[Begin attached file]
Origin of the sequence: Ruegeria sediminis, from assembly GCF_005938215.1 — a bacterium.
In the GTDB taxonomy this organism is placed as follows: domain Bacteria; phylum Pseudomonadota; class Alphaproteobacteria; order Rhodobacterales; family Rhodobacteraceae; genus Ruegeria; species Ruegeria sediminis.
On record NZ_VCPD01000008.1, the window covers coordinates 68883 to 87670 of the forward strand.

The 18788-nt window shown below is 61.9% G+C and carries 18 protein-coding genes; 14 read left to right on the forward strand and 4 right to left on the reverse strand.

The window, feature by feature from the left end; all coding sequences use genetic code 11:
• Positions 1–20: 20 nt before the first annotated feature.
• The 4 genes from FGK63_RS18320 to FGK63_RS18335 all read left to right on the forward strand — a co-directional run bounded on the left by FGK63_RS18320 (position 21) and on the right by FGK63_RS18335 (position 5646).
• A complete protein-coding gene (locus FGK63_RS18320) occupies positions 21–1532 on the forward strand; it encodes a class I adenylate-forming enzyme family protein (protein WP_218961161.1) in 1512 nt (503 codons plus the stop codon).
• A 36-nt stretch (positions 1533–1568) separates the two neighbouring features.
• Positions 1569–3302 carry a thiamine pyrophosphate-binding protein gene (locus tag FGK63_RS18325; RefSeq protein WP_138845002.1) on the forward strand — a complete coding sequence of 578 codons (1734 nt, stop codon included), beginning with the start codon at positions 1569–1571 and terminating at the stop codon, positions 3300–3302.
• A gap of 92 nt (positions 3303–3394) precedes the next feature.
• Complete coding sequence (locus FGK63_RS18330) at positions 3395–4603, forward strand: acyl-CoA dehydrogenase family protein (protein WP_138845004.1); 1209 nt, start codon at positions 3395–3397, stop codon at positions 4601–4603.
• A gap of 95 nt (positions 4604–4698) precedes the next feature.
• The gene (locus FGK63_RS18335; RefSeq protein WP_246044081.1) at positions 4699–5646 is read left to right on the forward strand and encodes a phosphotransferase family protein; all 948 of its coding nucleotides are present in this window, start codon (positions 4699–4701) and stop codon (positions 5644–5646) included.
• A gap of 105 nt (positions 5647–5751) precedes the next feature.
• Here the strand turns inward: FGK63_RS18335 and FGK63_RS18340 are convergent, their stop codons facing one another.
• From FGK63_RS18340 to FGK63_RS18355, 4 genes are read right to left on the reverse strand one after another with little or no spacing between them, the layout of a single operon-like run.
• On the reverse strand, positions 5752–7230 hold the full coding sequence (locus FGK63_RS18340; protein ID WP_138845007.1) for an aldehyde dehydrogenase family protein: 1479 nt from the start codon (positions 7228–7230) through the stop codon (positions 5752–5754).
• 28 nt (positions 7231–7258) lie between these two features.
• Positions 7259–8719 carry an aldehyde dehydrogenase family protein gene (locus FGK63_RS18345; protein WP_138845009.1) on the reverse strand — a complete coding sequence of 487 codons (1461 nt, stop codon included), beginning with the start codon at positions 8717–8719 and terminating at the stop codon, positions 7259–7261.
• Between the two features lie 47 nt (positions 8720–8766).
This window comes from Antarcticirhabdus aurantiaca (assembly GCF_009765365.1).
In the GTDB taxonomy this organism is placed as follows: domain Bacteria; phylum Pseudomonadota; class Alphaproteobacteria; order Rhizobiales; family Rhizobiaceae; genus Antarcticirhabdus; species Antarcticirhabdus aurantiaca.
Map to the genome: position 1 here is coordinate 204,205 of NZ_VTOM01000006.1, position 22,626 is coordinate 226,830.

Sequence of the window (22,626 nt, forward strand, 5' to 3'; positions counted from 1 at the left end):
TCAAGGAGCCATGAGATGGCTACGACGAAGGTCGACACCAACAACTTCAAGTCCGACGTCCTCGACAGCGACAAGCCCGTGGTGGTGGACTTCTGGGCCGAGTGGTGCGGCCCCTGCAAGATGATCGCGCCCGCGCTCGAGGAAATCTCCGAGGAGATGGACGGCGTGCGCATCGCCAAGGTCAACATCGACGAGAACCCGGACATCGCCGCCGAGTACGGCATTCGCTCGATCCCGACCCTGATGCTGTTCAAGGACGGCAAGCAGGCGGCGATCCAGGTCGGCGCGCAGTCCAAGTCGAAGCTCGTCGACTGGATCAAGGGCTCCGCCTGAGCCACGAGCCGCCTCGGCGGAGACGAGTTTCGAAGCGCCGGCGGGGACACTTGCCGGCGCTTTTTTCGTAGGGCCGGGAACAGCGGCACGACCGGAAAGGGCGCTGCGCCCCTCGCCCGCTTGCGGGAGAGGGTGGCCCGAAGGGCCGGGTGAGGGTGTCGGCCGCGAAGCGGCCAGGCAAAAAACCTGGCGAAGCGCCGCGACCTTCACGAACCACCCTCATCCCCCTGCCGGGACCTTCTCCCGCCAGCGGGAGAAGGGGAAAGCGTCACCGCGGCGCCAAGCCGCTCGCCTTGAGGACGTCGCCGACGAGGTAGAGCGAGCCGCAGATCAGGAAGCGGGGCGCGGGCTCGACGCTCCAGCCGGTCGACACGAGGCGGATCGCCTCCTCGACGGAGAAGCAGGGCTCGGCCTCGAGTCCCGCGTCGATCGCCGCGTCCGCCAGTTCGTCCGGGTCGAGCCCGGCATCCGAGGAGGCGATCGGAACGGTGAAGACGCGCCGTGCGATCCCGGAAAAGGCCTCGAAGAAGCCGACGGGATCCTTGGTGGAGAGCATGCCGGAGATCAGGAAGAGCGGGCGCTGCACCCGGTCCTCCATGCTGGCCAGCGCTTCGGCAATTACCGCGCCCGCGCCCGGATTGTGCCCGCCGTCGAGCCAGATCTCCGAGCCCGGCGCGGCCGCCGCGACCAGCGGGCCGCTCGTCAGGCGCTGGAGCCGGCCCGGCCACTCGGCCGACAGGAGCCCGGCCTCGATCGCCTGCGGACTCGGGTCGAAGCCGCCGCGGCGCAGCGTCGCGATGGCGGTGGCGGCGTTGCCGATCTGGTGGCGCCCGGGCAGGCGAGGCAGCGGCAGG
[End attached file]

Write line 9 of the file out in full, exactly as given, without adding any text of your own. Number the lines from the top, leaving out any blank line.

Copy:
• A 36-nt stretch (positions 1533–1568) separates the two neighbouring features.